float / float for numerator / denominator! But that would be slower...

There's got to be a workaround for those zeros. Especially if I'm
dealing with stuff like 57 / 10^100 (57 is prime!).

--
-Surya Subbarao
•  at Jun 4, 2015 at 12:24 am ⇧

On Thu, Jun 4, 2015 at 10:19 AM, u8y7541 The Awesome Person wrote:
LOL, I just thought about having something like representing it as a
float / float for numerator / denominator! But that would be slower...

How would that even help?

ChrisA
•  at Jun 4, 2015 at 1:01 am ⇧
At this point I feel compelled to explain why I'm against using
fractions/rationals to represent numbers given as decimals.

From 1982 till 1886 I participated in the implementation of ABC (
http://homepages.cwi.nl/~steven/abc/) which did implement numbers as
arbitrary precision fractions. (An earlier prototype implemented them as
fractions of two floats, but that was wrong for many other reasons -- two
floats are not better than one. :-)

The design using arbitrary precision fractions was intended to avoid newbie
issues with decimal numbers (these threads have elaborated plenty on those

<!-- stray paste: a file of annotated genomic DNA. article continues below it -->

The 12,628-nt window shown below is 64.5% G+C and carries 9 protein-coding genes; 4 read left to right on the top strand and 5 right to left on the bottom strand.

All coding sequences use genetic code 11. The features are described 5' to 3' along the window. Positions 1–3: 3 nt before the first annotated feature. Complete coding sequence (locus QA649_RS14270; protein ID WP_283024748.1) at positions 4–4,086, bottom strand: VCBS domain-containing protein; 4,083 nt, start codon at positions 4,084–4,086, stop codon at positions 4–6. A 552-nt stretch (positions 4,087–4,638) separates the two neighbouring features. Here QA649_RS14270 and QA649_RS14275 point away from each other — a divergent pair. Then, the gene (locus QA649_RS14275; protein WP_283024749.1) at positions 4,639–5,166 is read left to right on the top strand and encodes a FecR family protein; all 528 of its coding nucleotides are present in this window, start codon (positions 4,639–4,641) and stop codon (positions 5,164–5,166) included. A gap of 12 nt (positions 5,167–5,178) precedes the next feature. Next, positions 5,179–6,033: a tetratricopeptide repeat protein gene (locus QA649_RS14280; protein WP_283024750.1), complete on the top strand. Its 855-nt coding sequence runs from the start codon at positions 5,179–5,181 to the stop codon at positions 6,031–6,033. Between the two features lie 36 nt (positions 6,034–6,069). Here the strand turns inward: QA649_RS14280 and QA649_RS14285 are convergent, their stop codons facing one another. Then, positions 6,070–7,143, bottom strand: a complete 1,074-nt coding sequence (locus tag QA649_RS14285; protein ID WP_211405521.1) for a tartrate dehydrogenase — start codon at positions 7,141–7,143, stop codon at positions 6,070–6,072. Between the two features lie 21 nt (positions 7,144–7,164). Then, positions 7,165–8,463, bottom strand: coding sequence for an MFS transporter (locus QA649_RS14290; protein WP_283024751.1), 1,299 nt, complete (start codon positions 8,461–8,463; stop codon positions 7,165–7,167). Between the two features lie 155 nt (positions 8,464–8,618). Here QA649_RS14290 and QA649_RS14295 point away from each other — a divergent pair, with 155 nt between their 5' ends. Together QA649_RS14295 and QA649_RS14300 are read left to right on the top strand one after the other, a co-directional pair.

newbie issues). For reasons that should also be obvious by now, we
converted these fractions back to decimal before printing them.

But there was a big issue that we didn't anticipate. During the course of a
simple program it was quite common for calculations to slow down
dramatically, because numbers with ever-larger numerators and denominators
were being computed (and rational arithmetic quickly slows down as those
get bigger). So e.g. you might be computing your taxes with a precision of
a million digits -- only to be rounding them down to dollars for display.

These issues were quite difficult to debug because the normal approach to
debugging ("just use print statements") didn't work -- unless you came up
with the idea of printing the numbers as a fraction.

For this reason I think that it's better not to use rational arithmetic by
default.

FWIW the same reasoning does *not* apply to using Decimal or something like
decimal128. But then again those don't really address most issues with
floating point -- the rounding issue exists for decimal as well as for
binary. Anyway, that's a separate discussion to have.

--
--Guido van Rossum (python.org/~guido)
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•  at Jun 4, 2015 at 1:06 am ⇧

On 2015-06-04 02:01, Guido van Rossum wrote: